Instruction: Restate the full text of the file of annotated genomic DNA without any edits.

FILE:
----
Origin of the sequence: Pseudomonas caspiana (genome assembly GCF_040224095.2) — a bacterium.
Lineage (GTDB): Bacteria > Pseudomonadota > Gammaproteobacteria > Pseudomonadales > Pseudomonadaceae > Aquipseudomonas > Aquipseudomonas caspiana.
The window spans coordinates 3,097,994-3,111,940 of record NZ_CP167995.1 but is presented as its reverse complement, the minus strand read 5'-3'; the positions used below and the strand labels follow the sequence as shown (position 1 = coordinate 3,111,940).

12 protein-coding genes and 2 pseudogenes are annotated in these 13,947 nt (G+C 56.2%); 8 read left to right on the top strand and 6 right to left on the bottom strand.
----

Origin of the sequence: Pseudomonas caspiana (genome assembly GCF_040224095.2) — a bacterium.
Lineage (GTDB): Bacteria > Pseudomonadota > Gammaproteobacteria > Pseudomonadales > Pseudomonadaceae > Aquipseudomonas > Aquipseudomonas caspiana.
The window spans coordinates 3,097,994-3,111,940 of record NZ_CP167995.1 but is presented as its reverse complement, the minus strand read 5'-3'; the positions used below and the strand labels follow the sequence as shown (position 1 = coordinate 3,111,940).

12 protein-coding genes and 2 pseudogenes are annotated in these 13,947 nt (G+C 56.2%); 8 read left to right on the top strand and 6 right to left on the bottom strand.